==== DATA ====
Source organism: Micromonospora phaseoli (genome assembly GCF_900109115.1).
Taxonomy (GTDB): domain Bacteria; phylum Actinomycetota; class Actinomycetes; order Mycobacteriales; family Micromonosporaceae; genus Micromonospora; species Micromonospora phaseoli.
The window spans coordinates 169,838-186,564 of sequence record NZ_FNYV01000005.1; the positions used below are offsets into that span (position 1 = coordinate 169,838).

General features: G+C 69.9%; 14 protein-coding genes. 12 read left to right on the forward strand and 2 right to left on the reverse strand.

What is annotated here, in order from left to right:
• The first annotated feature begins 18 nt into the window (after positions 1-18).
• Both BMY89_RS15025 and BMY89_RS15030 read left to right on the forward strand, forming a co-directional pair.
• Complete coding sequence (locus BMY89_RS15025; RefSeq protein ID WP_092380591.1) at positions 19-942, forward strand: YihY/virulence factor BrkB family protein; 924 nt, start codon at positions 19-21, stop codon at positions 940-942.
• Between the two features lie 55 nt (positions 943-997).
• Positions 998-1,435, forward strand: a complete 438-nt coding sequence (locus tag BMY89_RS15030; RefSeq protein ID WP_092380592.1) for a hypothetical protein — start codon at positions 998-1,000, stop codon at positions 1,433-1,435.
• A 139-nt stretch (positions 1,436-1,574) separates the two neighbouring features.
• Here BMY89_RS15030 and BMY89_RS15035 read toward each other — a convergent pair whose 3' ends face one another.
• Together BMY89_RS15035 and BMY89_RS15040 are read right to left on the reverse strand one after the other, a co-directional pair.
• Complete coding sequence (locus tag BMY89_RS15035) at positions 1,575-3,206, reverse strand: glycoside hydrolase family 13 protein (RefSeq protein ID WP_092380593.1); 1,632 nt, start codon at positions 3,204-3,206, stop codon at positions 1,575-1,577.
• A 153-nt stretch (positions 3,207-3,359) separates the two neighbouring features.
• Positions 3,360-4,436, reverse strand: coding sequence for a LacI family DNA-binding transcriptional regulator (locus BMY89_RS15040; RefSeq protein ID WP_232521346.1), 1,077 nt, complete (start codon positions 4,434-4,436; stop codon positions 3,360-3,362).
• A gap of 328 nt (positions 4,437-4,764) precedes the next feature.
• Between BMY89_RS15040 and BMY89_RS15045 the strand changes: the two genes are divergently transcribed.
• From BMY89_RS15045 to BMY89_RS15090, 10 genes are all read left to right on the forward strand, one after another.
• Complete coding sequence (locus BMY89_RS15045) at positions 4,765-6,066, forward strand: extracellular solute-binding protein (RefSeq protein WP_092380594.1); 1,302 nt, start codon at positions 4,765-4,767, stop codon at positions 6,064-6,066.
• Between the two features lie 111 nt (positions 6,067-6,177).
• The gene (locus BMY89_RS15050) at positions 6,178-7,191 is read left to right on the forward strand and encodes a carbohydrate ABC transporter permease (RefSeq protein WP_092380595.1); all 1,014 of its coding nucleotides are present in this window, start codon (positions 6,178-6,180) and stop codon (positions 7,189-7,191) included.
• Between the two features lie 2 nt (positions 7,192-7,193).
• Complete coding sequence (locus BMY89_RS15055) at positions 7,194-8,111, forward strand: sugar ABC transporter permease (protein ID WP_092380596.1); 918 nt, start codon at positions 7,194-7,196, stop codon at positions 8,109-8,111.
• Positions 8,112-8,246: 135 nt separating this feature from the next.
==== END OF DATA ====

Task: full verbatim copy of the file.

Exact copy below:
Source organism: Micromonospora phaseoli (genome assembly GCF_900109115.1).
Taxonomy (GTDB): domain Bacteria; phylum Actinomycetota; class Actinomycetes; order Mycobacteriales; family Micromonosporaceae; genus Micromonospora; species Micromonospora phaseoli.
The window spans coordinates 169,838-186,564 of sequence record NZ_FNYV01000005.1; the positions used below are offsets into that span (position 1 = coordinate 169,838).

General features: G+C 69.9%; 14 protein-coding genes. 12 read left to right on the forward strand and 2 right to left on the reverse strand.

What is annotated here, in order from left to right:
• The first annotated feature begins 18 nt into the window (after positions 1-18).
• Both BMY89_RS15025 and BMY89_RS15030 read left to right on the forward strand, forming a co-directional pair.
• Complete coding sequence (locus BMY89_RS15025; RefSeq protein ID WP_092380591.1) at positions 19-942, forward strand: YihY/virulence factor BrkB family protein; 924 nt, start codon at positions 19-21, stop codon at positions 940-942.
• Between the two features lie 55 nt (positions 943-997).
• Positions 998-1,435, forward strand: a complete 438-nt coding sequence (locus tag BMY89_RS15030; RefSeq protein ID WP_092380592.1) for a hypothetical protein — start codon at positions 998-1,000, stop codon at positions 1,433-1,435.
• A 139-nt stretch (positions 1,436-1,574) separates the two neighbouring features.
• Here BMY89_RS15030 and BMY89_RS15035 read toward each other — a convergent pair whose 3' ends face one another.
• Together BMY89_RS15035 and BMY89_RS15040 are read right to left on the reverse strand one after the other, a co-directional pair.
• Complete coding sequence (locus tag BMY89_RS15035) at positions 1,575-3,206, reverse strand: glycoside hydrolase family 13 protein (RefSeq protein ID WP_092380593.1); 1,632 nt, start codon at positions 3,204-3,206, stop codon at positions 1,575-1,577.
• A 153-nt stretch (positions 3,207-3,359) separates the two neighbouring features.
• Positions 3,360-4,436, reverse strand: coding sequence for a LacI family DNA-binding transcriptional regulator (locus BMY89_RS15040; RefSeq protein ID WP_232521346.1), 1,077 nt, complete (start codon positions 4,434-4,436; stop codon positions 3,360-3,362).
• A gap of 328 nt (positions 4,437-4,764) precedes the next feature.
• Between BMY89_RS15040 and BMY89_RS15045 the strand changes: the two genes are divergently transcribed.
• From BMY89_RS15045 to BMY89_RS15090, 10 genes are all read left to right on the forward strand, one after another.
• Complete coding sequence (locus BMY89_RS15045) at positions 4,765-6,066, forward strand: extracellular solute-binding protein (RefSeq protein WP_092380594.1); 1,302 nt, start codon at positions 4,765-4,767, stop codon at positions 6,064-6,066.
• Between the two features lie 111 nt (positions 6,067-6,177).
• The gene (locus BMY89_RS15050) at positions 6,178-7,191 is read left to right on the forward strand and encodes a carbohydrate ABC transporter permease (RefSeq protein WP_092380595.1); all 1,014 of its coding nucleotides are present in this window, start codon (positions 6,178-6,180) and stop codon (positions 7,189-7,191) included.
• Between the two features lie 2 nt (positions 7,192-7,193).
• Complete coding sequence (locus BMY89_RS15055) at positions 7,194-8,111, forward strand: sugar ABC transporter permease (protein ID WP_092380596.1); 918 nt, start codon at positions 7,194-7,196, stop codon at positions 8,109-8,111.
• Positions 8,112-8,246: 135 nt separating this feature from the next.